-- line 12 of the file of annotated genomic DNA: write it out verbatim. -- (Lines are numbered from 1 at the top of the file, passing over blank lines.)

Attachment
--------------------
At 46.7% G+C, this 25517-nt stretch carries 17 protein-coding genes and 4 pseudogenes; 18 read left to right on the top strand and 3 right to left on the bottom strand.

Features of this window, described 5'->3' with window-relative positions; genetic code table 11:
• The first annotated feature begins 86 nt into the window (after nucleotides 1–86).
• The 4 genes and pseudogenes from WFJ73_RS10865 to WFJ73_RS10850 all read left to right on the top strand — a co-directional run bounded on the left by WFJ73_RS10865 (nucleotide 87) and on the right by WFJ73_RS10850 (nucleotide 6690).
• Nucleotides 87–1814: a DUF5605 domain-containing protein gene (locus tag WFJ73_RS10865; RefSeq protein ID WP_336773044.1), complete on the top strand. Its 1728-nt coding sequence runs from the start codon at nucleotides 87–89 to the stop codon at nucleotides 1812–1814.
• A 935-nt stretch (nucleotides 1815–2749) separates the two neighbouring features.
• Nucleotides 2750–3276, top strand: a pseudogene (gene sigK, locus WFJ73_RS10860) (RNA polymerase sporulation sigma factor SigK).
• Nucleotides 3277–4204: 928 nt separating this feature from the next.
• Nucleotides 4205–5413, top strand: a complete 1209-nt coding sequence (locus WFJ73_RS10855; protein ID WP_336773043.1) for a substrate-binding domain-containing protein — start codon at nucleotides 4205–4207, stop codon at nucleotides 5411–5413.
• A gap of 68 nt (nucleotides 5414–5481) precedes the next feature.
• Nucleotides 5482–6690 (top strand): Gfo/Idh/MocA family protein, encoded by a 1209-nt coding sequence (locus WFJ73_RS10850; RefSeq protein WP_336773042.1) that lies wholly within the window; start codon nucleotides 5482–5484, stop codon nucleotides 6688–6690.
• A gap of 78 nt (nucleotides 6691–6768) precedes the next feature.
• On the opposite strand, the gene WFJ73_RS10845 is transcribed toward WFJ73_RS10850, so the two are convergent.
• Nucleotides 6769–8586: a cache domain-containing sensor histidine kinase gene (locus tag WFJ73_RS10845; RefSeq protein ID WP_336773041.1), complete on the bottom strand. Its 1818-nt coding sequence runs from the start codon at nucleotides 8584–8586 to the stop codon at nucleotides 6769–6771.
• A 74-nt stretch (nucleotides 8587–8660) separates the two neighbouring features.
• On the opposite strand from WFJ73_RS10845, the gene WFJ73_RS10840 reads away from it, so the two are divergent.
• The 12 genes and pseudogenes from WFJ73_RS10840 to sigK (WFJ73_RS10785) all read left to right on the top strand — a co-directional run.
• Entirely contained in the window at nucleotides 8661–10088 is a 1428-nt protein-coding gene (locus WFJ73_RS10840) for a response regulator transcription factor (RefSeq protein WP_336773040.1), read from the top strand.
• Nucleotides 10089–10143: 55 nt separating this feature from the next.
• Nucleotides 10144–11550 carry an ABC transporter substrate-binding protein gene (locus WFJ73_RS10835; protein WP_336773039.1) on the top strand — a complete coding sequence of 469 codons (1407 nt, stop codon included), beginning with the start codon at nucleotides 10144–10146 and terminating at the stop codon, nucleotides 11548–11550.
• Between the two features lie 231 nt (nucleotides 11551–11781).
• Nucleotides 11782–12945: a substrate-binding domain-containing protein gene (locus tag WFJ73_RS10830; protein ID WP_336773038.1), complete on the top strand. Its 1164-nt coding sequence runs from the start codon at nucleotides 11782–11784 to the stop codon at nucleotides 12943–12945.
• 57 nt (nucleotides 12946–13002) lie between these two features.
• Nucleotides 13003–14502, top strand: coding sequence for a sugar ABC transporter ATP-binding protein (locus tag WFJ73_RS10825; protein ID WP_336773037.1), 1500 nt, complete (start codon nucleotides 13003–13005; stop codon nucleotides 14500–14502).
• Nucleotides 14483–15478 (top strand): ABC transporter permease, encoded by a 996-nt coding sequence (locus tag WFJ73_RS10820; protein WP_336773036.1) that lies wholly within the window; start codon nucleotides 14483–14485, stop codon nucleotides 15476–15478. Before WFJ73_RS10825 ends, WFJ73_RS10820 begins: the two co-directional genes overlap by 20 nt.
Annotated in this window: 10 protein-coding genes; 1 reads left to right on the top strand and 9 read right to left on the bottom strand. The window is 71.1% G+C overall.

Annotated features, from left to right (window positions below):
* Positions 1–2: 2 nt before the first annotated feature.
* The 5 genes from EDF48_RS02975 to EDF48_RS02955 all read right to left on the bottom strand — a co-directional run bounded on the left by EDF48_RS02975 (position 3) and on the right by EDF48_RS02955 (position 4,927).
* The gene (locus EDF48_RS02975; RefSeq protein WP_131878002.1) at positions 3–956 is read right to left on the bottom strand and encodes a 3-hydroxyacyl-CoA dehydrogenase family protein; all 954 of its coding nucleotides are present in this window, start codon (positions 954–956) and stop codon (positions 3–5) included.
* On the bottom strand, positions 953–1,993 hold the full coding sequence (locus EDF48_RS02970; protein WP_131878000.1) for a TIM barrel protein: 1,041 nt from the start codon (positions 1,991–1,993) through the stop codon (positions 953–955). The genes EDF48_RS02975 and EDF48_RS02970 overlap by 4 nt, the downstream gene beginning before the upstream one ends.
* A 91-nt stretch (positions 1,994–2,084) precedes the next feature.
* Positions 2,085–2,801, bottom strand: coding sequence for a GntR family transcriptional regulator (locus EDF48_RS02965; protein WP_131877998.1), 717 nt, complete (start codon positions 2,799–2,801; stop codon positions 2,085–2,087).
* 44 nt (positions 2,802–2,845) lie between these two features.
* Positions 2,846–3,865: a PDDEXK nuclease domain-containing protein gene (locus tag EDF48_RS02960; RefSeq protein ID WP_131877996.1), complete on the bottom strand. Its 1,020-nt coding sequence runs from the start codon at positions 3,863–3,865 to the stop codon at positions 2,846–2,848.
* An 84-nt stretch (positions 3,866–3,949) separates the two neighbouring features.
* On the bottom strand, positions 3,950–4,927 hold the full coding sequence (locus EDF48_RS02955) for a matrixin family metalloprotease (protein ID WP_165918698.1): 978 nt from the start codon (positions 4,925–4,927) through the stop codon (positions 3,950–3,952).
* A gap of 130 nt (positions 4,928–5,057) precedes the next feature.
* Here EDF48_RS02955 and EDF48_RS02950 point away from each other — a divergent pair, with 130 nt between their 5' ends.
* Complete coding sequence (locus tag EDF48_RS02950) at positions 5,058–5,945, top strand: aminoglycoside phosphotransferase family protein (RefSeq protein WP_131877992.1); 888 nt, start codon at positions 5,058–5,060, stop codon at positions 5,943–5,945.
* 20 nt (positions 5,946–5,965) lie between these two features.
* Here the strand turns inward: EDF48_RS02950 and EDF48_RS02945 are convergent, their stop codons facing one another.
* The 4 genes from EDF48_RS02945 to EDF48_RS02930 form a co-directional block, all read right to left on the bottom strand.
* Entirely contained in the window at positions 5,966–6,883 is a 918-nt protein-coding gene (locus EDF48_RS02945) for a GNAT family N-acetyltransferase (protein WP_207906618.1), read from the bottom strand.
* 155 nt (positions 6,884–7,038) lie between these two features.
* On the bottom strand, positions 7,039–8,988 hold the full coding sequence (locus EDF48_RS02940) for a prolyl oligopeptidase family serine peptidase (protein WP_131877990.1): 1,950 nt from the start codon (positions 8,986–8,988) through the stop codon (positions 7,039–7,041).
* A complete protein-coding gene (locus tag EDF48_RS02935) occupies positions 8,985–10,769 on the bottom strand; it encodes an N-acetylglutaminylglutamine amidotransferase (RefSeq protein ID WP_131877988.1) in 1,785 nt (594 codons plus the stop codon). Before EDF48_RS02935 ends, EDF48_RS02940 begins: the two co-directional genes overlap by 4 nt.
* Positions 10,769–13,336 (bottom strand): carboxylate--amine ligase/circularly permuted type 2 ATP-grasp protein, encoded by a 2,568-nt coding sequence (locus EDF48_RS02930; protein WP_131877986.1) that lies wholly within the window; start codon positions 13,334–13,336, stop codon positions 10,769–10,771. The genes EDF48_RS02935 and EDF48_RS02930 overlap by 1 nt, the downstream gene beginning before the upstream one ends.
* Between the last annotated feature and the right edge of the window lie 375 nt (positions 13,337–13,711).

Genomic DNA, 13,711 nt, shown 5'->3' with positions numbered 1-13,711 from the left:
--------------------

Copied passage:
• A gap of 78 nt (nucleotides 6691–6768) precedes the next feature.